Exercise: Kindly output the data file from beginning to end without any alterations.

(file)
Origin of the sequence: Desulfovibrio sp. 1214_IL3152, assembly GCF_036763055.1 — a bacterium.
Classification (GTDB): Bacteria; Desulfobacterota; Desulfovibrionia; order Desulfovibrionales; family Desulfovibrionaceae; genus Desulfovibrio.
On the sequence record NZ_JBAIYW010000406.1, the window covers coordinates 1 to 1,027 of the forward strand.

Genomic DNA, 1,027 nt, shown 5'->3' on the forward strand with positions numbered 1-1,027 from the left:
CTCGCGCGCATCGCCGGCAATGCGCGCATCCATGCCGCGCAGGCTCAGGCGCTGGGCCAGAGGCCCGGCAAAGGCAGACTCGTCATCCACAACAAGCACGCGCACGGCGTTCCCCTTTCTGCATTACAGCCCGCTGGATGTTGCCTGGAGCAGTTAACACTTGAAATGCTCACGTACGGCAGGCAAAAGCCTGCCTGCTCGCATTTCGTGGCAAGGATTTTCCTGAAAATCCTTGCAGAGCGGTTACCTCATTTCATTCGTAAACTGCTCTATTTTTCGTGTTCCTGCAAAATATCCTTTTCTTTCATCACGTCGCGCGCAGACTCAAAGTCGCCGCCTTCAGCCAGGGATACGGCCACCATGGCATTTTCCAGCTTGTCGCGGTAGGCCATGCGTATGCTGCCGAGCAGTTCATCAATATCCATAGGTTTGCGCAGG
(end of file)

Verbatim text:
Origin of the sequence: Desulfovibrio sp. 1214_IL3152, assembly GCF_036763055.1 — a bacterium.
Classification (GTDB): Bacteria; Desulfobacterota; Desulfovibrionia; order Desulfovibrionales; family Desulfovibrionaceae; genus Desulfovibrio.
On the sequence record NZ_JBAIYW010000406.1, the window covers coordinates 1 to 1,027 of the forward strand.

Genomic DNA, 1,027 nt, shown 5'->3' on the forward strand with positions numbered 1-1,027 from the left:
CTCGCGCGCATCGCCGGCAATGCGCGCATCCATGCCGCGCAGGCTCAGGCGCTGGGCCAGAGGCCCGGCAAAGGCAGACTCGTCATCCACAACAAGCACGCGCACGGCGTTCCCCTTTCTGCATTACAGCCCGCTGGATGTTGCCTGGAGCAGTTAACACTTGAAATGCTCACGTACGGCAGGCAAAAGCCTGCCTGCTCGCATTTCGTGGCAAGGATTTTCCTGAAAATCCTTGCAGAGCGGTTACCTCATTTCATTCGTAAACTGCTCTATTTTTCGTGTTCCTGCAAAATATCCTTTTCTTTCATCACGTCGCGCGCAGACTCAAAGTCGCCGCCTTCAGCCAGGGATACGGCCACCATGGCATTTTCCAGCTTGTCGCGGTAGGCCATGCGTATGCTGCCGAGCAGTTCATCAATATCCATAGGTTTGCGCAGG